* Please note that this is an indication of the available elective modules in MA Irish Studies. There may be other modules available to take offered by other MA programmes, with the approval of the MA Co-ordinator. In some years one or two of the listed modules may not be available (due to staff sabbatical, etc.).
Some options may require that particular methods courses be taken or the student to have a particular academic background. The dissertation may be supervised by Institute staff or, subject to the agreement of the Head of School, by members of co-operating academic departments.
For detailed programme information please see the Irish Studies Gateway: https://www.qub.ac.uk/schools/IrishStudiesGateway/
Part-time Students Part-Time Students
Part-time students complete three taught modules in Year 1, three taught modules in Year 2, and submit their dissertation by May of Year 3.
People teaching you
Peter Gray is Director of the Institute of Irish Studies. He took his undergraduate and doctoral degrees at the University of Cambridge before holding research fellowships at the Institute of Irish Studies at Queen’s, and at Downing College, Cambridge. He taught Irish and British history at the University of Southampton 1996-2005, before returning to Belfast to take up the position of Professor of Modern Irish History. In 2004 Professor Gray was the Burns Library Visiting Professor in Irish Studies at Boston College, Massachusetts, and was Fredrik and Catherine Eaton Visiting Fellow at the University of New Brunswick in 2015. He was chair of the Royal Irish Academy’s National Committee for Historical Sciences 2007-10, and was Head of the School of History and Anthropology at Queen’s in 2010-15. He is a member and former president of the Ulster Society for Irish Historical Studies. He was elected a Member of the Royal Irish Academy in 2013. Email: firstname.lastname@example.org webpage: http://www.qub.ac.uk/schools/IrishStudiesGateway/
Dependant on modules picked
Students of the Institute of Irish Studies go on to pursue careers not only as scholars, but also in a wide range of occupations, including the media, in the heritage sector, public administration and in business.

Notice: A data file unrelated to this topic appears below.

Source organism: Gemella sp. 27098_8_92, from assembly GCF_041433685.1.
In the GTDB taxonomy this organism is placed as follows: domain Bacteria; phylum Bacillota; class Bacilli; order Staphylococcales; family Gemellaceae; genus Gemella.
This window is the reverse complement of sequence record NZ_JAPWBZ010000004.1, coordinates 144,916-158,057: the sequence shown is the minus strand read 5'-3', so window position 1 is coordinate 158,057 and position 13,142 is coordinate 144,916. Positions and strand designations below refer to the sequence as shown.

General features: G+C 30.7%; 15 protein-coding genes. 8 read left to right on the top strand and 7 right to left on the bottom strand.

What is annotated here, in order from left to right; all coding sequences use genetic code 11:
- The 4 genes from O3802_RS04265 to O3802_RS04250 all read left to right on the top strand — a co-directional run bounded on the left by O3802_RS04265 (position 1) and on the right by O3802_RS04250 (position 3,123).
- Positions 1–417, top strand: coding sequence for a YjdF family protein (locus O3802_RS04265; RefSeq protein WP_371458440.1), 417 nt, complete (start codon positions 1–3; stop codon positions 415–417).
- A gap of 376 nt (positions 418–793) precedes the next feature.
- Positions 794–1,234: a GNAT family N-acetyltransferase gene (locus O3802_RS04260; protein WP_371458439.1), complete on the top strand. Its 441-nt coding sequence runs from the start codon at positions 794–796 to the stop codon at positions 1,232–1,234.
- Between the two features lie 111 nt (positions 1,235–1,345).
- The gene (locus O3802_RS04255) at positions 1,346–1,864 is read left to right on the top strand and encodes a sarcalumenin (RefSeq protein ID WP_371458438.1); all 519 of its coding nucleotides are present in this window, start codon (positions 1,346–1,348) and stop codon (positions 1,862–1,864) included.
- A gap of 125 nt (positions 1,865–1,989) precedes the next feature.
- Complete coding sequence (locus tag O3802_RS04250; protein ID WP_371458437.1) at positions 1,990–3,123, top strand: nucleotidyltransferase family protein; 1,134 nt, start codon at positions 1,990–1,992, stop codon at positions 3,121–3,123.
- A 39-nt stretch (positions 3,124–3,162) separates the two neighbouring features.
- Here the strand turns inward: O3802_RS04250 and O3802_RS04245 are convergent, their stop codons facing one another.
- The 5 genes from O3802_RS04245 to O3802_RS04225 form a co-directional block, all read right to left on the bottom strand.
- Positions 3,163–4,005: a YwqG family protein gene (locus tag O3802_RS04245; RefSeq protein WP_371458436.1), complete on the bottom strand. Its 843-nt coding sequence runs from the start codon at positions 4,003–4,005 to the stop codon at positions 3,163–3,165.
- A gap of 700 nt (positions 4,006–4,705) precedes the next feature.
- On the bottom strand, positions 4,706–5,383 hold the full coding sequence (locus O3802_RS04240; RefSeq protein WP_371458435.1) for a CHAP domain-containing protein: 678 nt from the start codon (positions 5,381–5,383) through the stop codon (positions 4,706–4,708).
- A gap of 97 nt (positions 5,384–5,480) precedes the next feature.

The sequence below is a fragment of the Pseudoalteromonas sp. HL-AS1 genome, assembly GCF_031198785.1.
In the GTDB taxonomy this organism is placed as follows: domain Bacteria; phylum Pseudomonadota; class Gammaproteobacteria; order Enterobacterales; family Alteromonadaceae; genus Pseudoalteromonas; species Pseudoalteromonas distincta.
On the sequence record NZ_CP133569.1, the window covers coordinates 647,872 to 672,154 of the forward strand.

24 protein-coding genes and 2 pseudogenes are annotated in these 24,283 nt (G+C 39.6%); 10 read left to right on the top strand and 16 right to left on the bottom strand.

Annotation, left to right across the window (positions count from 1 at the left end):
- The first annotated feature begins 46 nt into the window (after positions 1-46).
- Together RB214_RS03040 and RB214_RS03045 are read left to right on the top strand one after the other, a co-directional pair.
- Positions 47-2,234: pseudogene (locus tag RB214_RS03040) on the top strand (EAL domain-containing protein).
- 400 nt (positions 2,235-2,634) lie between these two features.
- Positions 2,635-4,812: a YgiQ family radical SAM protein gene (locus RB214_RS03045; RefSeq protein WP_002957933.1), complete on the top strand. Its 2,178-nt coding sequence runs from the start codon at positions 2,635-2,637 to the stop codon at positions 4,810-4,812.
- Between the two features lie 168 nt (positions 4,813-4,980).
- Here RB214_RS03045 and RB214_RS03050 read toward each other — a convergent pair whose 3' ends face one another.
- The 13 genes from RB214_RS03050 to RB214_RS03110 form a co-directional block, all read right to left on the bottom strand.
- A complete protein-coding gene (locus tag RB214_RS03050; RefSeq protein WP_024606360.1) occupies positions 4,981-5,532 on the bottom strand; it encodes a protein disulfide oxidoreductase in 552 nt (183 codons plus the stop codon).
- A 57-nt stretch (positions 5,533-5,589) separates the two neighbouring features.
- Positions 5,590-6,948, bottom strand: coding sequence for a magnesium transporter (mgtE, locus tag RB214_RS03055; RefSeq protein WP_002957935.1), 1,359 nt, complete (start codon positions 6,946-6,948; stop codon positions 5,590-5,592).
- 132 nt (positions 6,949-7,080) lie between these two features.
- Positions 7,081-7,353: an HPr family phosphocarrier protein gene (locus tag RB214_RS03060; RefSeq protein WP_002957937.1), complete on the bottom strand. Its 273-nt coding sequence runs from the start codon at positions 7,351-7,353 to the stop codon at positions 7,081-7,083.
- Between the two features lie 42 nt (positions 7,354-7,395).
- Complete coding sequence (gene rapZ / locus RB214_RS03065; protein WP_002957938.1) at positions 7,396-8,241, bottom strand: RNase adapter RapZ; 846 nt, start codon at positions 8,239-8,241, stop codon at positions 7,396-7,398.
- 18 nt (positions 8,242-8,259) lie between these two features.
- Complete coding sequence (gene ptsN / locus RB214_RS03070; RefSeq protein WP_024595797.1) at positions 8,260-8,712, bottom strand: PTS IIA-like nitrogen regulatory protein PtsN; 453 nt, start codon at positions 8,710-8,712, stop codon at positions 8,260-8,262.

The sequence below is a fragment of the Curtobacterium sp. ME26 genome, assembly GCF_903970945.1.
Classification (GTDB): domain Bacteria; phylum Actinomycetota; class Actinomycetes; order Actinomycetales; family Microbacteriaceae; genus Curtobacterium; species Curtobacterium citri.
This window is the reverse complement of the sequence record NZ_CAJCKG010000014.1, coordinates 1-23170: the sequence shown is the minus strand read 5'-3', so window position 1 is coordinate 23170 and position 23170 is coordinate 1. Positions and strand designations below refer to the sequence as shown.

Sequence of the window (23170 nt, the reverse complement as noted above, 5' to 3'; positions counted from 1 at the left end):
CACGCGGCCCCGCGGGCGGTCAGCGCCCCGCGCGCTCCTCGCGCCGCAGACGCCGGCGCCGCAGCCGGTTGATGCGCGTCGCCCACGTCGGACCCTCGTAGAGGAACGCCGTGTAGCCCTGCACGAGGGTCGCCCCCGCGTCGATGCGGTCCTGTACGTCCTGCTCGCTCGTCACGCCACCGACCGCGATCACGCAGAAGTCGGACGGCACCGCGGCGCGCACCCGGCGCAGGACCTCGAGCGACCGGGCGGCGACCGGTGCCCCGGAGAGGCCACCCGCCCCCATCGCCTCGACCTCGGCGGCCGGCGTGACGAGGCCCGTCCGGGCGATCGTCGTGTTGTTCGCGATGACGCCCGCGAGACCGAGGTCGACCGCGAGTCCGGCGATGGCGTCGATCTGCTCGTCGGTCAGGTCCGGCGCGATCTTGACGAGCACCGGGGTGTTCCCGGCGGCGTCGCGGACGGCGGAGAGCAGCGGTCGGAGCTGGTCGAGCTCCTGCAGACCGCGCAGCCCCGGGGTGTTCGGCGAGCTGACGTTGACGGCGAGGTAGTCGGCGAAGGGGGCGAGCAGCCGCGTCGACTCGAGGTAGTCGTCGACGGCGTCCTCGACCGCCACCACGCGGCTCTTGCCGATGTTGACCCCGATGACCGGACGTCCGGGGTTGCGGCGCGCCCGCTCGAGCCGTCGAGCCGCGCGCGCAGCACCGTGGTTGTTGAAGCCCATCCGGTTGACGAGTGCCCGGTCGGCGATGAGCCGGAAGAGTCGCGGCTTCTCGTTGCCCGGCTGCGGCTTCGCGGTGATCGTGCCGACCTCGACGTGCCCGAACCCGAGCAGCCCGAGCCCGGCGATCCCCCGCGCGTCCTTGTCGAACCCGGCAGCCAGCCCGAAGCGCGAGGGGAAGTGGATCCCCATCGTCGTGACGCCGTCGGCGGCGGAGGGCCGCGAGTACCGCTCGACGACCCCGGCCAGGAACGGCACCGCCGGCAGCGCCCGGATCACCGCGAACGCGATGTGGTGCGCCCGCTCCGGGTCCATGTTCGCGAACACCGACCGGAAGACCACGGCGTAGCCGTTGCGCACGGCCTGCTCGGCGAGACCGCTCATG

Queen's postgraduates reap exceptional benefits. Unique initiatives, such as Degree Plus and Researcher Plus bolster our commitment to employability, while innovative leadership and executive programmes alongside sterling integration with business experts helps our students gain key leadership positions both nationally and internationally.
Our students have found employment in the media, in the heritage sector and tourism, in business and in university administration, particularly in study abroad services.
Learning and Teaching
Skills students will learn throughout the MA Programme.
Comprehension of interdisciplinary and multidisciplinary issues raised in Irish Studies.
Ability to question and critically examine cultural assumptions.
Ability to analyse and criticise arguments in depth.
Demonstrate skills in reflecting upon and clarifying personal values.
Formulate and test hypotheses and interpretations.
Subject Specific Skills
An understanding of the broad interdisciplinary and multidisciplinary issues as they relate to the study of the identities and cultures of the peoples of Ireland and the Irish Diaspora.
An ability to critically engage with research on a theoretical and methodological basis.
An ability to understand, formulate and address through disciplinary and interdisciplinary approaches, historical, social, political and cultural aspects of Ireland and Diaspora.
Conduct research on a variety of issues, making intelligent use of the available material.
Evaluate arguments and evidence.
Interpret and analyse information from a range of sources.
Communicate effectively in writing.
Taught modules are usually assessed by a combination of written assignments and class participation. Students who have reached a pass in these will submit a dissertation (not exceeding 15,000 words).
Assessment and Feedback are continuous throughout the course of study.
A combination of written assignments and class participation. Students who have reached a pass in these will submit a dissertation.
Written language assignments.
Dissertation (not exceeding 15,000 words) or practice as research project, which will include a critical reflection of approximately 3,500 words.
Prizes and Awards
- International Scholarships Information on scholarships for international students, is available at http://www.qub.ac.uk/International/International-students/International-scholarships/.
- The MA Irish Studies has an annual Mary McNeill Scholarship for applicants from North America, worth £3000. For details, see https://www.qub.ac.uk/schools/IrishStudiesGateway/Study/
Normally a 2.1 Honours degree in a relevant subject with evidence of study of Ireland, or equivalent qualification acceptable to the University.
Applicants who hold a 2.2 Honours degree in a relevant subject with evidence of study of Ireland or equivalent qualification acceptable to the University, who can also demonstrate relevant professional experience will be considered on a case-by-case basis.
Applicants may be required to submit a piece of written work in support of their application.